"We want to tap into Xinjiang's advantage to attract as many as companies as we can. Xinjiang may lack something but it does not lack land, so the local government provides all kinds of fixed-asset investment. What enterprises need to do is to come with equipment and technology," Zhang said.

Take Zhao's company as an example. Hongyang Textile has been using a 5,000-square-meter factory free of charge for three years, and the only investment Zhao made to start up the business was 15 million yuan, which was used to source 253 pieces of sock-manufacturing equipment. The local government also purses 60 percent of the company's social insurance payment every year, according to Zhao. 

"It is very easy to set up a business in southern Xinjiang. The business environment is very friendly and local officials are very responsive," Zhao said. 

Labor costs are also significantly lower in Xinjiang. Tian Yong, a senior executive of chemical firm Yuxiang Huyang Co, told the Global Times that it only costs about 2,000 yuan to hire a worker in Aksu, while in Southwest China's Sichuan Province, labor fees and social insurance could add up to at least 6,000 yuan to hire a worker. 

The Sichuan-based company, which produces chemical products such as melamine and urea, opened a new factory in Xayar County under the administration of Aksu Prefecture in September 2009. Now, its industrial output accounts for 70 percent of Xayar's total, with sales hitting a record high of 1.2 billion yuan in 2018.

 "We're in talks with downstream companies in East China's Fujian Province and South China's Guangdong Province to bring more industrial chains, such as high-grade melamine tableware manufacturing, into southern Xinjiang," Tian said. Projects will begin in the first half of 2020. 

Yuxiang Huyang now employs 1,500 workers, 500 of whom are Uyghur earning 40,000 yuan a year. The establishment of the plant has contributed significantly to the local drive to reduce poverty.

Educating locals 

Almost all local companies in southern Xinjiang, including Yuxiang Huyang and Hongyang Textile, organize weekly classes for Uyghurs, covering the Chinese language and tech education. 

But some executives are disappointed at the progress of the tutoring, which they said "has been moving very slowly among the minority workers." This in turn drags down production efficiency and weighs on profitability. 

"It's harder than we expected to nurture local skilled labor in southern Xinjiang, and we still have to rely on technical experts from Sichuan after a decade of localization," Tian complained. "This really is a Long March."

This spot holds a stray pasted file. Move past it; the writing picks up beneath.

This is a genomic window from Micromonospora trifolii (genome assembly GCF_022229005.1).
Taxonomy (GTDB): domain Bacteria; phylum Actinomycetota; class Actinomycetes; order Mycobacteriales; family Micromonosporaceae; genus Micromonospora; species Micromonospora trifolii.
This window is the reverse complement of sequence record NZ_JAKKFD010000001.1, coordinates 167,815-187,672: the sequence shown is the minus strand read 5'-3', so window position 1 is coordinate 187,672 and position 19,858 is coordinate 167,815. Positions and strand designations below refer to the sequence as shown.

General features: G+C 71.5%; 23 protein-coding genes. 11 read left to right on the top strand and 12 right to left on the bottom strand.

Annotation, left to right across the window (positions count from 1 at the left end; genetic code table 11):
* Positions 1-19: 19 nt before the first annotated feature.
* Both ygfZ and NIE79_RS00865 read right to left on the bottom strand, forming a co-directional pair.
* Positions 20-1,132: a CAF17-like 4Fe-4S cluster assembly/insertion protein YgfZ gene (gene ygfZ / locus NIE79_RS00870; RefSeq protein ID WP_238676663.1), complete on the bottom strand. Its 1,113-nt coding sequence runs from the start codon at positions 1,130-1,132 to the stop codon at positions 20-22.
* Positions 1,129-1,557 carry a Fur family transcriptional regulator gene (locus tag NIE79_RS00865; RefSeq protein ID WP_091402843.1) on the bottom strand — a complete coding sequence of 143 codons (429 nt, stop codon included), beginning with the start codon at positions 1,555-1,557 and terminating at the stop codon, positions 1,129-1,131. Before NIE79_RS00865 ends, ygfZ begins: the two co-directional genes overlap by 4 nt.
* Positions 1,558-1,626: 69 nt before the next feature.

The chemical producer has had to lower its employment standards repeatedly. Now, any Uyghur candidate who can write an article in the Chinese language will be admitted to the company. Yuxiang Huyang then provides training courses to qualify employees to undertake relevant work at the factory.

Xinjiang Jinliyuan Clothing Co, a Shandong-based textiles manufacturer that established a new factory in Aksu in 2016, has been hosting tri-weekly classes for minority employees for the last three years. But now, with the same employment levels, the capacity of the Xinjiang factory is only about 40 percent that of the plant in Shandong.

"At first, we thought it would be 70 percent after three years of training. This is far lower than our expectations," Zhang Jie, general manager of Jinliyuan, told the Global Times. He noted that the efficiency issue has made it difficult for Jinliyuan to make a profit. Last year, the textiles manufacturer incurred a loss of more than 9 million yuan.

Despite such difficulties, some expressed that things are getting better. 

Zhao said that through their ongoing education courses, some Uyghur workers have formed the idea, "Work hard to live a better life," and the factory has seen a significant drop in employment mobility this year.  

"The process of forming a local skilled labor force is underway, despite being slow. In the future, the Xinjiang factory will also be able to produce high value-added sock products to increase profit margins," Zhang said.  

He also plans to export such products to snap markets in Russia and other countries along the Belt and Road Initiative, via the China-Europe freight train.  

In September, Aksu Railway Station was approved for a direct link to the China-Europe freight train route under a model of consolidated loading and shipping in southern Xinjiang. The trains, which depart from Urumqi Western Station with the aid of government subsidies, operate twice a week. 

The linkage to the route allows Xinjiang exporters to reduce the shipping time to Europe by roughly 10 to 20 days.

Despite the outbound logistics convenience, some entrepreneurs also long for transportation subsidies when shipping materials into southern Xinjiang, as the region lacks a complete industrial chain. 

Despite Aksu's status as China's largest cotton production base, Zhao pointed out that all raw materials, parts and equipment used in the process of making socks are purchased from Zhejiang, which is about 4,700 kilometers from Aksu. 

"We cannot find such materials in Xinjiang - even dyeing needs to be completed in Zhejiang. Transportation costs have eaten up our profit," Zhang explained, urging the local government to step in and devise more measures to help create an industrial chain for the textiles industry.